Speaking in a case where the defendant knew that he was suspected of committing a narcotics offense, but where a long delay ensued before he was arrested, the Supreme Court said in Jones v. Superior Court, supra, 3 Cal. 3d 734 at pages 740-741:

"Although petitioner knew in June 1968 that the police suspected him of a narcotics offense, he did not know when or how they believed the crime was committed, and since at this stage of the proceedings the case has not been tried and he must be presumed to be innocent, we cannot assume that he knew the details of the crime charged from his commission of it. He was under no legal obligation to go to the police station, and his failure to appear cannot justify an otherwise unreasonable [62 Cal. App. 3d Supp. 10] delay in apprehending him. Indeed the prejudice to his ability to reconstruct his activities at some unknown date before he knew he was suspected of some offense may well have been compounded by a false sense of security ...."

Similarly here, speaking generally, "a false sense of security" might have prejudiced the defendants. They were told that they were charged with possession of a controlled substance. Faced only with that charge, and, assuming for the moment that there is no reason for a particular defendant to know that he or she is suspected of, or might be charged with, the offense of being under the influence of a controlled substance, fn. 5 there is no reason for a defendant to attempt to establish a defense by asking that he or she be permitted to give a urine sample.

Thus, the police conduct in such a situation effectively prevents a defendant from securing evidence which may be important to the defense. In other areas of the law, the courts have recently and increasingly recognized that the People are under an obligation to take steps, not only to see that potential defense evidence is preserved, and is not lost by destruction, the passage of time, or other reasons, (e.g., People v. Hitch (1974) 12 Cal. 3d 641 [117 Cal. Rptr. 9, 527 P.2d 361], preservation of results of breathalyzer tests) but also affirmatively to secure evidence potentially helpful to a defendant, (People v. Goliday (1973) 8 Cal. 3d 771 [106 Cal. Rptr. 113, 505 P.2d 537], duty of police to take reasonable steps to obtain information about informants so that the defense may locate them; Eleazer v. Superior Court (1970) 1 Cal. 3d 847 [83 Cal. Rptr. 586, 464 P.2d 42], same. Cf. In re Ferguson (1971) 5 Cal. 3d 525 [96 Cal. Rptr. 594, 487 P.2d 1234], failure to disclose arrest record of victim.)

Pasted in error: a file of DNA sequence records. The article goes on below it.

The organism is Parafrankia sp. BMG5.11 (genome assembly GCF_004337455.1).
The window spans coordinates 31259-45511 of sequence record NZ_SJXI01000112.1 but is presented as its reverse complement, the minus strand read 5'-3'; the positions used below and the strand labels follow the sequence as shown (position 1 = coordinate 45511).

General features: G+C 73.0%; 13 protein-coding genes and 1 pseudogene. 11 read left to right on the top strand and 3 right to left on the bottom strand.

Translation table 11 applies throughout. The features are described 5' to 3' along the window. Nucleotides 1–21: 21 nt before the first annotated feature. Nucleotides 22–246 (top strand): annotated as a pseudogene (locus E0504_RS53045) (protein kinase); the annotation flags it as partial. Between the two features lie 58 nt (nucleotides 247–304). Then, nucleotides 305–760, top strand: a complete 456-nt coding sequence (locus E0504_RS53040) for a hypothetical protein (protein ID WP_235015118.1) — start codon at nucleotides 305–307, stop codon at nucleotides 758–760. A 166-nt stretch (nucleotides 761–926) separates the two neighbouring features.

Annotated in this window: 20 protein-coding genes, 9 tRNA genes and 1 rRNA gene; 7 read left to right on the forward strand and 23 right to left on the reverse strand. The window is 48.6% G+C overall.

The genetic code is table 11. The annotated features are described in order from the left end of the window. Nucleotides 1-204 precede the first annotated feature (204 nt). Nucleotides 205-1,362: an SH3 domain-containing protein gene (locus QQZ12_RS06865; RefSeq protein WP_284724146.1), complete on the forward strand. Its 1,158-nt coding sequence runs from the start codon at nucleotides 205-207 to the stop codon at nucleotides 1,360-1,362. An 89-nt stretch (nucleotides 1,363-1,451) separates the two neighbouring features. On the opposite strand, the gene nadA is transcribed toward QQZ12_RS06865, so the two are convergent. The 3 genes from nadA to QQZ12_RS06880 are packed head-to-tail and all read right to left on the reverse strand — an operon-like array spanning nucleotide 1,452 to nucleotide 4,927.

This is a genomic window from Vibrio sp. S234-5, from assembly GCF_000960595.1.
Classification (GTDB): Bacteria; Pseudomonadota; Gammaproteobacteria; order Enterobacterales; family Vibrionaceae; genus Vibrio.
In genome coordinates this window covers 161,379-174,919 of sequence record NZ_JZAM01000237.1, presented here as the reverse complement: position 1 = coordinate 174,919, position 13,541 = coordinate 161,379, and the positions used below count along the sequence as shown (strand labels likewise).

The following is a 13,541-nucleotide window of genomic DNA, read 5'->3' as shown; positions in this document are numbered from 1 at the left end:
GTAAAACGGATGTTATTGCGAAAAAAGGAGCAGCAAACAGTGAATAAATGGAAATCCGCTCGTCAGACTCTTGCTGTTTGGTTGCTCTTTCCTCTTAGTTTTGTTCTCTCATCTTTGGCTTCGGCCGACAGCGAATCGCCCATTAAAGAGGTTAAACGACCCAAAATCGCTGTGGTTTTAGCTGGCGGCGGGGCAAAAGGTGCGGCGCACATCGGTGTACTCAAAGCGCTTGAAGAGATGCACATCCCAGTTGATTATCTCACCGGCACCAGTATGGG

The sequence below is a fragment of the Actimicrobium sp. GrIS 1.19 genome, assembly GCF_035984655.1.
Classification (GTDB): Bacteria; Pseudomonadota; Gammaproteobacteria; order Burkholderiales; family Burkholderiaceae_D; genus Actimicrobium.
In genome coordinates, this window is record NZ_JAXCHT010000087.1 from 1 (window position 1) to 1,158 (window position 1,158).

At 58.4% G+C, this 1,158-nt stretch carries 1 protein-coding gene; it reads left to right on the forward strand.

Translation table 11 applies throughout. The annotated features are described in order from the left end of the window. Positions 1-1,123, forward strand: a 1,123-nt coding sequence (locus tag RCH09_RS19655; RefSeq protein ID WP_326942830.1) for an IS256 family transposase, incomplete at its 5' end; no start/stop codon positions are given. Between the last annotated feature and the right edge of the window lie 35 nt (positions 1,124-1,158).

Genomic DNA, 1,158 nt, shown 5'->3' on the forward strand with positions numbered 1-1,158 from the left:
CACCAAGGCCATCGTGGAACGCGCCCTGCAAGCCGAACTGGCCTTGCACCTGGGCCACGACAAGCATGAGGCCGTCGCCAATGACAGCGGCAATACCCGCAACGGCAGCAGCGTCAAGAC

There is no doubt that the police conduct here may have prejudiced the defendants.

But, it may quite properly be asked, what about the statements in the Martin (supra, 58 Cal.2d 509), Newbern (supra, 175 Cal.App.2d 862), and Koehne (supra, 54 Cal.2d 757) cases that officers are not required to take the initiative or assist defendants in procuring evidence? The answer, we think, is that in each of those cases the defendant knew the nature of the charge against him, and that a test for his blood alcohol content might be helpful. In Newbern the defendant knew that he was charged with being [62 Cal. App. 3d Supp. 11] drunk and asked for a blood test at his own expense. (175 Cal.App.2d at p. 864.) In Koehne the defendant was arrested three times for being drunk in a public place. Each time, he testified he asked for a blood test. The People denied that any request at all was made on the third occasion; as to the first two, the evidence was that defendant was told that he could have a test at his own expense. In any event, defendant was neither misled, nor put in a position to be misled.(54 Cal.2d at pp. 759-760.) In Martin, defendant was arrested for driving while under the influence of intoxicating liquor, and, as noted above, made repeated efforts to secure a blood test, only to be thwarted by the police. (58 Cal.2d at pp. 510-511.) Accordingly, Martin, Koehne, and Newbern are distinguishable from the problem presented by the present cases.